With newer technologies like 5G and IoT, standardisation becomes necessary for the devices to communicate with each other. Let us explore the latest wireless standards in detail along with their applications.
The cool quotient of communication devices is increasing immensely as we advance towards newer wireless means for connectivity. The need to update benchmarks for these systems also arises alongside. The latest wireless communication technology standards have to adhere to the requirements and ensure better security and quality than the previously adopted standards.
According to Bipin Pradeep Kumar, co-founder and director, Gaia Smart Cities, “Standardisation is a complex subject that needs to be looked at different levels. At the communication level, apart from Wi-Fi, unlicenced long-range technologies like Sigfox and LoRaWAN are being adopted widely. Then there are several short-range technologies as well, like Zigbee and z-wave. All these technologies should be able to coexist. On the protocol side, there are so many options. Prominent among them is MQTT (Message Queue Telemetry Transport), which is an ISO20922 standard.”
Device-to-device communication standard
Direct device-to-device (D2D) communications technology is being considered to provide low-power, high-data-rate and low-latency services to 5G network users.
Rajan Mathews, director general, Cellular Operators Associations of India (COAI), says, “The latest iteration of mobile broadband technology, 5G, will bring in new unique network and service capabilities.” “It will be a thousand times faster than 4G and will provide Internet access in areas that have not yet been tapped because of various roadblocks,” he adds.
5G is hopping to a new level where innumerable devices can be connected to each other using D2D standard and where security breach is extremely difficult. This D2D technology would be beneficial even when the network is out of range. A wide array of sensor networks can be used for home security systems, energy grids and entertainment.
Basically, 5G is 4G technology integrated with worldwide wireless web. Currently, in terms of bandwidth, it offers more than 1Gbps as against 4G’s 200Mbps.
“We are very excited about the possibilities this opens up in terms of network architecture, particularly in view of 5G’s aim to connect new industries and empower unique service scenarios,” said Woojune Kim, vice president and head of next-generation strategy, Samsung Electronics, in a press release.
D2D standard was introduced by Third Generation Partnership Project (3GPP)—one of the most powerful standardisation bodies in the world. 3GPP brings together seven different telecom development associations, namely, Association of Radio Industries and Businesses (ARIB), Alliance for Telecommunications Industry Solutions (ATIS), China Communications Standards Association (CCSA), European Telecommunications Standards Institute (ETSI), Telecommunications Standards Development Society, India (TSDSI), Telecommunications Technology Association of Korea (TTA) and Telecommunication Technology Committee, Japan (TTC).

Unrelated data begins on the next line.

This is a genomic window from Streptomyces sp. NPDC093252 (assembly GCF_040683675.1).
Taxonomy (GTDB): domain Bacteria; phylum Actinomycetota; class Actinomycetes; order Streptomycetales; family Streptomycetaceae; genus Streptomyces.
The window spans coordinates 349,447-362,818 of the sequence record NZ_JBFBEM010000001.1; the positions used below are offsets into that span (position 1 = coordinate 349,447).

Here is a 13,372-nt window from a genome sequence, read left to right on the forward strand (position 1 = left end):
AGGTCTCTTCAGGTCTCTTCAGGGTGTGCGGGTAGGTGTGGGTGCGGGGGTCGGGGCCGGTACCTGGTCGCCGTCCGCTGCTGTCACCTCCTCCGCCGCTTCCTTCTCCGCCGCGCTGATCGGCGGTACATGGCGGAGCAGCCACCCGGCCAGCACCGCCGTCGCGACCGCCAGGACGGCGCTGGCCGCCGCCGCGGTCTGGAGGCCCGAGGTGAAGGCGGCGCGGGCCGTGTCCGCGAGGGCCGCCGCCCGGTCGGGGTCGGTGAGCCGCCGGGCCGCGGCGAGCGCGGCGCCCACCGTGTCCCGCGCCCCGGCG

The largest executed and adopted standard for wireless communication, IEEE 802 mainly works on Layers 1 and 2 of the Open Systems Interconnection (OSI) reference model. Almost the complete set of standards within IEEE 802 consists of the present and future packet networks.
IEEE 802 LAN/MAN Standards Committee consists of about a thousand participants. IEEE 802 standard addresses different ranges, from personal-area networks to local-area networks, metropolitan area networks and regional-area networks. These, however, are not restricted by size so far.
IEEE 802 standard finds numerous 5G and other applications:
1. IEEE 802 projects and decides architecture, internetworking, security, network management, time-sensitive networking and protocol layers above Layer 2.
2. IEEE develops standards for Ethernet environments like data centres, wide-area networks and automobiles.
3. IEEE 802.11ad and P802.15.7 support extremely high level of throughput under 5G. IEEE 802.11ah is best suited for spectrum under 1GHz, with focus on the Internet of Things (IoT) support.
4. The IEEE 802.21 working group is creating the P802.21.1 standard to provide media-independent services such as home energy management system, software-defined radio access networks, radio resource management and device-to-device communication.
The bottom line
With an ever-increasing number of communication channels and devices, standardisation becomes necessary to bring everything together. Else, we will live in a world where everything communicates within itself but fails to deliver for everything else!